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Last Updated: Monday, 7 January 2008, 13:38 GMT
Capello gets going
Fabio Capello officially took over as England manager on Monday, becoming the country's most expensive national appointment.

Fabio Capello
Capello is greeted by the media on his first day at Soho Square

Against a backdrop of flashing lights and whirring video cameras, the 61-year-old Italian breezed into Soho Square early in the morning, stopping only momentarily to allow the media to get the shots that will be seen by millions.

However, with less than a month until his first international match against Switzerland, what now for Capello? What will his first working week involve? And just how will he go about turning England's fortunes on the pitch around thereafter?

BBC Sport spoke to former England manager Graham Taylor to find out what Capello might be getting up to now his feet are under the desk.

Graham Taylor
By Graham Taylor
Former England manager (1990-1993)

This is going to be a very, very busy period for Capello as he gets to grips with the task at hand on and off the pitch.

First and foremost, Monday will largely be about meeting and greeting the day-to-day staff at Soho Square that will play a big role in how successful he might be as England manager.

For all his success at club level, this is the first international appointment Capello has undertaken and things work very differently at that level.

Jan 7: Begins job at FA
Jan 31: Names first squad
Feb 6: Friendly v Switzerland
Mar 26: Friendly v France
Sep & Oct: World Cup qualifiers

For all the talk, sometimes, of the FA's incompetency, its staff on the inside are excellent and Capello will be relying on them a lot, especially early on in his regime.

Two of the most important people for him inside Soho Square, both in the short and long-term, will be media relations manager Adrian Bevington and the FA's international secretary Michelle Farrah.

Michelle, for example, has seen seven different England managers come and go in her time at the FA, as well as two caretaker managers, so she is very experienced; she's seen it all.

She will be responsible for ensuring everything is in place and runs smoothly for Capello and the team when they play matches at home and abroad, with things such as hotels, training camps etc.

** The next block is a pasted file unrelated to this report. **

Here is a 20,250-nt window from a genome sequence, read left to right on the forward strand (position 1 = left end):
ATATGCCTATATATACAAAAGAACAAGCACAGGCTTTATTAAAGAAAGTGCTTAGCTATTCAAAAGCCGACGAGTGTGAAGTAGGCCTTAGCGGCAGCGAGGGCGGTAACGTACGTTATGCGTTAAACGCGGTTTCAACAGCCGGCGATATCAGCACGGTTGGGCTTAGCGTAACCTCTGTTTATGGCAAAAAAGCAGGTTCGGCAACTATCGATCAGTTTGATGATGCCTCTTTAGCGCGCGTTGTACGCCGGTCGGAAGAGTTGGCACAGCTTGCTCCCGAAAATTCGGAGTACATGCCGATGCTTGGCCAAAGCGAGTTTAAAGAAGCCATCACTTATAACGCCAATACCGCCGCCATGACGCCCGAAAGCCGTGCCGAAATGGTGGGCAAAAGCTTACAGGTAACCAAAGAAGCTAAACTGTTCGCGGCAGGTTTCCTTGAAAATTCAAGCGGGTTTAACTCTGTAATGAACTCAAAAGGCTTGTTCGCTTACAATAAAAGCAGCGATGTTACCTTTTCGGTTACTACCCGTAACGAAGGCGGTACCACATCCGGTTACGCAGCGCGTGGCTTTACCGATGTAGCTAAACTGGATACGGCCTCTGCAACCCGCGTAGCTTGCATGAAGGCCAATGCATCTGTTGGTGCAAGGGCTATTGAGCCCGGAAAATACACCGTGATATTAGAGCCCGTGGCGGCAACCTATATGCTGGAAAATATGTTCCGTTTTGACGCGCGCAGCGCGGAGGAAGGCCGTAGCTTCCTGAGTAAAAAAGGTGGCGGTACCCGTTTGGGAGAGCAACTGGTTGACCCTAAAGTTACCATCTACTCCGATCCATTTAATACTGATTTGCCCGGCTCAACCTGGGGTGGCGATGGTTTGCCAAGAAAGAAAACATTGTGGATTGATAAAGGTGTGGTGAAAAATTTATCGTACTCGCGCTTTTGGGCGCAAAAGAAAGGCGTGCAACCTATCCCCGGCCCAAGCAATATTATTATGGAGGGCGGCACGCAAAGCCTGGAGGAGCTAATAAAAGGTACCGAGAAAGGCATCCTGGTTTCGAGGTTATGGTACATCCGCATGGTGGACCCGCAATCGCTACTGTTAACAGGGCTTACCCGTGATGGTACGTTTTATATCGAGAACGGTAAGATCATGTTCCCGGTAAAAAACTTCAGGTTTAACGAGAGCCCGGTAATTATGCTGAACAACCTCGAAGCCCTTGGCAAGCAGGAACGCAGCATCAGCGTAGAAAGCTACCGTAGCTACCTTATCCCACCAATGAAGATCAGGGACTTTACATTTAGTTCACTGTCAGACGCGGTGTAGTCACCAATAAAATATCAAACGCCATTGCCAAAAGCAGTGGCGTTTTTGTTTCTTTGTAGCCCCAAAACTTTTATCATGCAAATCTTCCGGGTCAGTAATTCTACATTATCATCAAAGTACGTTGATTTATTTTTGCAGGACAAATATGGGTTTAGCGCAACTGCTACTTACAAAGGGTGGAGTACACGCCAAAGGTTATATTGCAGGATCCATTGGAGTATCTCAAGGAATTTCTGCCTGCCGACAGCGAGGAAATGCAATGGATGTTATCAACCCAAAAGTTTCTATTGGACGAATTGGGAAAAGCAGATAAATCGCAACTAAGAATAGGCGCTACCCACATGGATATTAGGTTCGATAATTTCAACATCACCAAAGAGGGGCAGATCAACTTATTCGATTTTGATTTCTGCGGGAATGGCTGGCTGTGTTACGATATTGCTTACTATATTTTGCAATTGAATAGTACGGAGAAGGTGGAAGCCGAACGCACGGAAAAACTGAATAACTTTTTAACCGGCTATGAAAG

And she will also play a big role in helping Capello in his various trips around the country looking at and checking on players.

Fabio Capello and Stuart Pearce
Meetings with under-21 manager Stuart Pearce, club managers and his own staff will ensure he will soon know all about players at the top and bottom of the pile

Graham Taylor

For all the responsibilities he may have away from the ins and outs of the job - media opportunities for example - I'm sure he will want to hit the ground running and that means getting out to matches and to clubs as soon as possible.

Any minutiae - organising his office, familiarising himself with the building and the area - will come over time but it can wait for now. They are longer-term things.

One thing I'm sure he will want to do is to get around to visit players at their clubs, in their own environment, so he can meet them and discuss what he wants and expects before he gets them all together as a squad for the first time.

What I don't expect is that he will be finding out about players for the first time.

My opinion is that Mr Capello is a shrewd man and knows far more about the English game, players and even language than we think he does.

He will have been watching our games and our players since he got the job, I'm sure, and meetings with under-21 manager Stuart Pearce, club managers and his own staff and scouts will ensure he will soon know all about our players at the top and bottom of the pile.


I know he is meeting David Beckham - whom he coached at Real Madrid of course - on Wednesday, for example, and collecting as much information from as many different people as possible, as well as letting them all know what he is about, will be one of his top priorities early on.

As well as that I'm sure he has a lot to look at as far as training arrangements are concerned, about where England stay at home and abroad for matches, what the hotel is like and what it provides and such like.

Finding out about these things will be important.

And, against the backdrop of all this, of course he will have the media on his tail. The demand from them for his views and observations will be intense and Bevington has a big role to play to ensure it does not impinge on him to the detriment of the task at hand.

That said, I think Capello is starting with an advantage. He has already sent media outlets a letter detailing requests about their conduct and involvement in his private life, for example, and it would appear he has a grace period.

I honestly think a lot of the press are in awe of him - as a foreigner who has achieved so much in the game - and that is something that might benefit him.

If Capello and his staff get England winning and, ultimately, lead them to a major trophy, I'm sure few people will complain

Graham Taylor

As for his staff - he has brought four Italians with him - I'll be honest, I'm not sure what they will be doing or whether it will be any different to an English staff.

Will his goalkeeping coach be going around the country? Will he be meeting players at their clubs and in training? I have no idea.

Will his second in command be looking at games? Are they visiting Championship clubs and are they going to meet managers? Will they tell them how they plan to do things and how they plan to improve the English game? Again, I have no idea.

But, if they get England winning and, ultimately, lead them to a major trophy, I'm sure few people will complain about how they got there.

  • Graham Taylor was talking to BBC Sport's Sam Lyon

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